Who do they think they’re kidding, hey?
Tuesday, May 15, 2012
If anyone suggests to you that it's okay to use cheap wine in cooking, shoot them. They're a waste of the earth's oxygen and there isn't a snowflake's chance in hell that any jury acquainted with ragu made from good wine will convict you.
Wednesday, May 9, 2012
My agent wants to drop me.
I had sent her an email about a publisher I had stumbled across. Perhaps, I ventured, if the publisher currently considering my book declined it, then we could try here? She looked up their website, sent me a very enthusiastic message enquiring as to whether I would like to submit to them directly, sans agent; she would withdraw it from the publisher she sent it to, and that way, I would get to keep all royalties without paying an agent’s fee.
At first I am puzzled, and I blush when I read her email. Have I given some offence by making this suggestion, I wonder? Is this her way of telling me that if I think I know better than her, I can bugger off? I consider my reply carefully. I tell her I am more than content to wait to hear from the house my novel is currently with, and that she has already earned her commission. It takes her a long time to reply, and she sounds disappointed. Well, okay, she says, Let me know if you change your mind.
And then I know.
Monday, May 7, 2012
Thursday, May 3, 2012
The Change Of Pace Is Over – Back To The Story Proper
I swore I wouldn't do it to myself again.
I had learned my lesson. This time I'd rip out a formulaic romance novel with guaranteed to please ingredients – little more than a collection of scenes, screw the writing, I’m not that sort of a girl would be good enough for me this time, I would be that sort of a girl – give them what they want Fifty/fifty five thousand words quickly written, that’ll do. This is, after all, only a potboiler, something to fund my writing proper.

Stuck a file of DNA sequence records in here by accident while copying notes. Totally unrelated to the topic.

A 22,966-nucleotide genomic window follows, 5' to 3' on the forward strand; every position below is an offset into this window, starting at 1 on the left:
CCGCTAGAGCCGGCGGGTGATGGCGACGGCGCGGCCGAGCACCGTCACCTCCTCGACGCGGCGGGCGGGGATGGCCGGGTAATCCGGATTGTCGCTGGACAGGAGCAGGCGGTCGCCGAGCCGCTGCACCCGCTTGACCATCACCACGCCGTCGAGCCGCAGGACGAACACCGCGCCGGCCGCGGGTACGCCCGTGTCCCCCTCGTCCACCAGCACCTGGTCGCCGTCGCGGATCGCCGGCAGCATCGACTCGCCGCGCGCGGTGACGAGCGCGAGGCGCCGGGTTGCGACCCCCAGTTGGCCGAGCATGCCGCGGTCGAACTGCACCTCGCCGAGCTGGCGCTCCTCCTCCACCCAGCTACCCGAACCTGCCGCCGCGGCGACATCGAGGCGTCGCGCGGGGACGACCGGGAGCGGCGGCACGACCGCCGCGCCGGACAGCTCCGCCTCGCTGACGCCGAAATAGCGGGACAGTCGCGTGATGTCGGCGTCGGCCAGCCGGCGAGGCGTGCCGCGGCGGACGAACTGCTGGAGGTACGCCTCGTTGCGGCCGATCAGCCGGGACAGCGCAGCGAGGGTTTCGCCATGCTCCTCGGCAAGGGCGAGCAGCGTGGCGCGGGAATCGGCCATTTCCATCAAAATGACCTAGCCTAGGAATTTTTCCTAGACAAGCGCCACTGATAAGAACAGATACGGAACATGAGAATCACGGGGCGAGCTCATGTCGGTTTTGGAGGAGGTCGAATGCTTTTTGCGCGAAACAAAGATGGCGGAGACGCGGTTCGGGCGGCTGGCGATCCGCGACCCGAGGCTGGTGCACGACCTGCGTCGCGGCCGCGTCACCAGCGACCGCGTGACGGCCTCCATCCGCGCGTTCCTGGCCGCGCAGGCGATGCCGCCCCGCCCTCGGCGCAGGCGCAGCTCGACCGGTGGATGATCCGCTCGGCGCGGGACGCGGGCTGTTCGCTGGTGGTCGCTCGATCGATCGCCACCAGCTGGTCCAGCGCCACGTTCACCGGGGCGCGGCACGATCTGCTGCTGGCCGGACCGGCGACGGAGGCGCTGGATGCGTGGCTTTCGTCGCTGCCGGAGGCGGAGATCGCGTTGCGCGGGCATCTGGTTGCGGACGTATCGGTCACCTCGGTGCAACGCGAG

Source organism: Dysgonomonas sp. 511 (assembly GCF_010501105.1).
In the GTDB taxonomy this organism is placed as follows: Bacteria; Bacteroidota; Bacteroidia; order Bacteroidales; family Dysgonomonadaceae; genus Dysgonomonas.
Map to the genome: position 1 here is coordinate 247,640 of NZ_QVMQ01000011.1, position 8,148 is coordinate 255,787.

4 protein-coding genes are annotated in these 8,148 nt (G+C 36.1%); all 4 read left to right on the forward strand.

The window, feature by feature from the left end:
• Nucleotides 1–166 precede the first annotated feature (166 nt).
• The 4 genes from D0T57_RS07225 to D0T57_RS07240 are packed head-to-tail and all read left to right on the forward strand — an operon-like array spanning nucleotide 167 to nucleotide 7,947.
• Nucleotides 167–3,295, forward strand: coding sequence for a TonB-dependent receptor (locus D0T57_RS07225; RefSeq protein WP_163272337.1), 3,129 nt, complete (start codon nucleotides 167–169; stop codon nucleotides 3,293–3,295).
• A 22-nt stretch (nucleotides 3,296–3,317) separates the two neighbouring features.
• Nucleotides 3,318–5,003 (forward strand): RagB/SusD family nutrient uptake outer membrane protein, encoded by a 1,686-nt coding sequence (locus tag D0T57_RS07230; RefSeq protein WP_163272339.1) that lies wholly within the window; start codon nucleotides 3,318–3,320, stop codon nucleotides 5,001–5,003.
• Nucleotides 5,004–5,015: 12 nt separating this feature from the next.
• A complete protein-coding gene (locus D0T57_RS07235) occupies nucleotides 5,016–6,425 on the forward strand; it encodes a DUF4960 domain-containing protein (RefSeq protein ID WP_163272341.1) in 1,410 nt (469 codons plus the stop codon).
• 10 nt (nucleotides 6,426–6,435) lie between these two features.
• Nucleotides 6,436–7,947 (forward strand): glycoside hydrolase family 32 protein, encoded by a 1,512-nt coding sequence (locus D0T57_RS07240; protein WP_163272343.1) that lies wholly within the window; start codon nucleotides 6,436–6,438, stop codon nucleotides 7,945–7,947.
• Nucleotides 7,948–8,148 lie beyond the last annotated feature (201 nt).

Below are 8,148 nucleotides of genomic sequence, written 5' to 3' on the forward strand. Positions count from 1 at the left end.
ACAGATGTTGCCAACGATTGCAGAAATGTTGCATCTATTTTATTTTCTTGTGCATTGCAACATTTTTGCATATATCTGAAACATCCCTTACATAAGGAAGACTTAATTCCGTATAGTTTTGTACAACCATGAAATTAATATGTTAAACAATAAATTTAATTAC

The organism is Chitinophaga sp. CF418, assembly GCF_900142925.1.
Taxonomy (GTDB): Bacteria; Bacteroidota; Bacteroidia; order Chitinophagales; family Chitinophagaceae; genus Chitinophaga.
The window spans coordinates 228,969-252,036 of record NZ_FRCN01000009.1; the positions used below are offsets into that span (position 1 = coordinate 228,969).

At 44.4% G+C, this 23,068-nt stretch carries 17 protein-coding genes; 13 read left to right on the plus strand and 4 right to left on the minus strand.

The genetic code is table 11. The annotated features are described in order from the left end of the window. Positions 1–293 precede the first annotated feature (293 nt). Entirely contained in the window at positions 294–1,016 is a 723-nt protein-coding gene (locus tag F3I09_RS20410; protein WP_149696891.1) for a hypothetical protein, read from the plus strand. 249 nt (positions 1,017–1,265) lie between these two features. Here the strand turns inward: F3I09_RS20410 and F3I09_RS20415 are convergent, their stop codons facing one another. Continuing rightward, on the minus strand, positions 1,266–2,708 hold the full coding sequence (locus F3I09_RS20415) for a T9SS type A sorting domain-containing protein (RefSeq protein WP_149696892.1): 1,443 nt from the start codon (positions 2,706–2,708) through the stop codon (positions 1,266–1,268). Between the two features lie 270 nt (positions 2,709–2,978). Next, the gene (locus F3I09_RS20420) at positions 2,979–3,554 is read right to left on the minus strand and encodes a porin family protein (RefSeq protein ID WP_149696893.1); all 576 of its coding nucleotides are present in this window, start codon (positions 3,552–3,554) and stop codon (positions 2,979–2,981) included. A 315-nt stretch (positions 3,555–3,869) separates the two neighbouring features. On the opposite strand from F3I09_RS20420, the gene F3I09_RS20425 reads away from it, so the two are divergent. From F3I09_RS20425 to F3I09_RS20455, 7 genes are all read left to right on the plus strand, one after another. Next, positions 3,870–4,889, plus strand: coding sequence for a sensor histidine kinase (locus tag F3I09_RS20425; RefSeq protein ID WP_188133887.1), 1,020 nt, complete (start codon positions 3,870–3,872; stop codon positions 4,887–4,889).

Then it happens. It’s not my fault. On page three, he sticks his head up – an African taxi driver with personality to burn. The taxi was just meant to get her to an appointment, that was all, but there he is, and I can’t ignore him. Adisa is his name, and he’s a heart without a home. It’s up to me to find him one, because he’s special and if I don’t find him a home he’ll wander around in the ether, bewildered and hurt. Two days for three pages, all because of Adisa, the African taxi driver who is depending on me for life.
It’s started again. House: self-cleaning. Washing machine: great thuddy nuisance, oppressor in disguise. Food [fu:d] a necessary evil; dinner [din-er] an interruption to work; [pahrt-ner] animate heat other side of bed – mount when work goes well; [ironing board] wonderful extension to desk – why brain not notice this before? [ironing basket] nightmare place; [anti-foaming agent] a food group found in coffee.